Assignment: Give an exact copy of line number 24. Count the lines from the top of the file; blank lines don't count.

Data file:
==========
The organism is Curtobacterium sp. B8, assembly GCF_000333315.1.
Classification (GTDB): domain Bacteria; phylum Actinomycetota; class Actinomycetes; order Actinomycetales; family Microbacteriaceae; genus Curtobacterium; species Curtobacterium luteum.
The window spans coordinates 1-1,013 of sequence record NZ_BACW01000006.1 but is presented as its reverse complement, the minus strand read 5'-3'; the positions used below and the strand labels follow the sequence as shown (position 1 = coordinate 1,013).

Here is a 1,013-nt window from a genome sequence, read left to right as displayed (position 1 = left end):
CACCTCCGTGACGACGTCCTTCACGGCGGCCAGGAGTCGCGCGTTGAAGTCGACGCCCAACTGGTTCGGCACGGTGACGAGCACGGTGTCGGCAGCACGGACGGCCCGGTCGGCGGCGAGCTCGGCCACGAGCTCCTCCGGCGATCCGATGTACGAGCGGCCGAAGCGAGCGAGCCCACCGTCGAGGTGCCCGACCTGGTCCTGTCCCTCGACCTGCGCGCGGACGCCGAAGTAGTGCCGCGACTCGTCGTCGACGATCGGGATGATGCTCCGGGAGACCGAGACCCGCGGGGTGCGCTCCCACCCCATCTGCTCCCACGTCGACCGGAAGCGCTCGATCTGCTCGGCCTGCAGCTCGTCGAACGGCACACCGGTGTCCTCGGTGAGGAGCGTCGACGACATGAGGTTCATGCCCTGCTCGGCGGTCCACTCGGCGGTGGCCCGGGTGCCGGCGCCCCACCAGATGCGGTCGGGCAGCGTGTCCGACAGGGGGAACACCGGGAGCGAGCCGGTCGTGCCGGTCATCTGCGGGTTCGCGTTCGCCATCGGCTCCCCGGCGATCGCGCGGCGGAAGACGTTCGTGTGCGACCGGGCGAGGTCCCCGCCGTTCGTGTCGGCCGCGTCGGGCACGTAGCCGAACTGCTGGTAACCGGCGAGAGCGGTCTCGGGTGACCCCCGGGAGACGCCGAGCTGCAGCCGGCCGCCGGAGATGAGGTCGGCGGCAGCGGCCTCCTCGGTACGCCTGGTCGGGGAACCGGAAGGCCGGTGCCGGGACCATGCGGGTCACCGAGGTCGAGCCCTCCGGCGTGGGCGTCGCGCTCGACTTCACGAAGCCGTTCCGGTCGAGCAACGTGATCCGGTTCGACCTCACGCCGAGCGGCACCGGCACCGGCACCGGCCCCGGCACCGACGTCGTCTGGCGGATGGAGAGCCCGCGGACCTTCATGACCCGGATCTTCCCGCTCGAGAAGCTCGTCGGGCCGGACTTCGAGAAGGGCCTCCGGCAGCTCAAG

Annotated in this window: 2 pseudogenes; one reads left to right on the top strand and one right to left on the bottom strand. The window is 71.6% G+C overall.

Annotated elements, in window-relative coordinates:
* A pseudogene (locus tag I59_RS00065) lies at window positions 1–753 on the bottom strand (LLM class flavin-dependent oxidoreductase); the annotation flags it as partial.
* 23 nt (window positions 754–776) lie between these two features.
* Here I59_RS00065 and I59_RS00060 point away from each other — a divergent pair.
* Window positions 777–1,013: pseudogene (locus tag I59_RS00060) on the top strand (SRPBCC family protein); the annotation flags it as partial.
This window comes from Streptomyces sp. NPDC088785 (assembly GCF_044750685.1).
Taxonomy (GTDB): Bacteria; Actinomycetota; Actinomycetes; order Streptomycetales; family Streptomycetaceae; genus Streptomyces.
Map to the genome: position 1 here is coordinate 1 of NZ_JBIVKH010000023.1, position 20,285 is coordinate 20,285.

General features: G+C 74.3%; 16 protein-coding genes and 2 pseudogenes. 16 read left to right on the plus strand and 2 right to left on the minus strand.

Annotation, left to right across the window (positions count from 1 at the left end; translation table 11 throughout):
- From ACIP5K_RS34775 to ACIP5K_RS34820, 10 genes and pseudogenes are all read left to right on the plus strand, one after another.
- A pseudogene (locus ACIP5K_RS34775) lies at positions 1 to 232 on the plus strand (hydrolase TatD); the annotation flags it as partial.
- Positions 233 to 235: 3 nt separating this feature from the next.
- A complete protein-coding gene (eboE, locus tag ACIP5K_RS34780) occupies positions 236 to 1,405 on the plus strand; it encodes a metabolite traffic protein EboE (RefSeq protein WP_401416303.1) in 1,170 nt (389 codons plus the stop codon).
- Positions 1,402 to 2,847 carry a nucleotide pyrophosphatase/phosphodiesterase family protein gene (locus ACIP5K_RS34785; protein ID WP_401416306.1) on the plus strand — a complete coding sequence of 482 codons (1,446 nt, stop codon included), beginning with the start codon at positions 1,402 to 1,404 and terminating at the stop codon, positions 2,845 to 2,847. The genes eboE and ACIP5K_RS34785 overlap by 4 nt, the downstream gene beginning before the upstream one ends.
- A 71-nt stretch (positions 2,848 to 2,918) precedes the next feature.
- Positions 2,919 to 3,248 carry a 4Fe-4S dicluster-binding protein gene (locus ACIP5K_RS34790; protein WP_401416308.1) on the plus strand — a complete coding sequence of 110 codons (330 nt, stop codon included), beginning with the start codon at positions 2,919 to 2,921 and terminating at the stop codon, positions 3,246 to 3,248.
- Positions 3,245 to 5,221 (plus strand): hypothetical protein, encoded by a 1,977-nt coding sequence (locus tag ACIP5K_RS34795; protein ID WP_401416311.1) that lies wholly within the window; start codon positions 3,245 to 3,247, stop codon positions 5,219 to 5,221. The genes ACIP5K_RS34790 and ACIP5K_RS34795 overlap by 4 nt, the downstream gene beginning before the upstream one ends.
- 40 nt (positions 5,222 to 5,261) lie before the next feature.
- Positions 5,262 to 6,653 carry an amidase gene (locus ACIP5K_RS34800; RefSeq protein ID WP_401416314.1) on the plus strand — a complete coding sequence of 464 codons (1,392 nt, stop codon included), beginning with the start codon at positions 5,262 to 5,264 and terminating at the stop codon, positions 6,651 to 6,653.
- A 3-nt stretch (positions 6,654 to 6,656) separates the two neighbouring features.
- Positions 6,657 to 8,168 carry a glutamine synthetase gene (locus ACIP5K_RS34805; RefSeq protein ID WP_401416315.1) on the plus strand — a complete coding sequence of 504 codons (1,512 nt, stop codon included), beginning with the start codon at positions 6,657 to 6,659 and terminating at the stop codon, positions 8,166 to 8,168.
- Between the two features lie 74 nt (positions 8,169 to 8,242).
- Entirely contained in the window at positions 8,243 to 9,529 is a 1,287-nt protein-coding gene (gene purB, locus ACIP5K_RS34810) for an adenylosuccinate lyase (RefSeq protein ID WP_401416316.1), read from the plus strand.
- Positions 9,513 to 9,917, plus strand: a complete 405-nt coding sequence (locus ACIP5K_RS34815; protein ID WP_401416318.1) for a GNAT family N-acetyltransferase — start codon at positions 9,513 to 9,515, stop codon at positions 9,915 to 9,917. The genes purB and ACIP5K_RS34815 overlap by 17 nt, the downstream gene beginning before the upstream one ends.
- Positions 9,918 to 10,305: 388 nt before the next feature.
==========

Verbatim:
- Positions 3,245 to 5,221 (plus strand): hypothetical protein, encoded by a 1,977-nt coding sequence (locus tag ACIP5K_RS34795; protein ID WP_401416311.1) that lies wholly within the window; start codon positions 3,245 to 3,247, stop codon positions 5,219 to 5,221. The genes ACIP5K_RS34790 and ACIP5K_RS34795 overlap by 4 nt, the downstream gene beginning before the upstream one ends.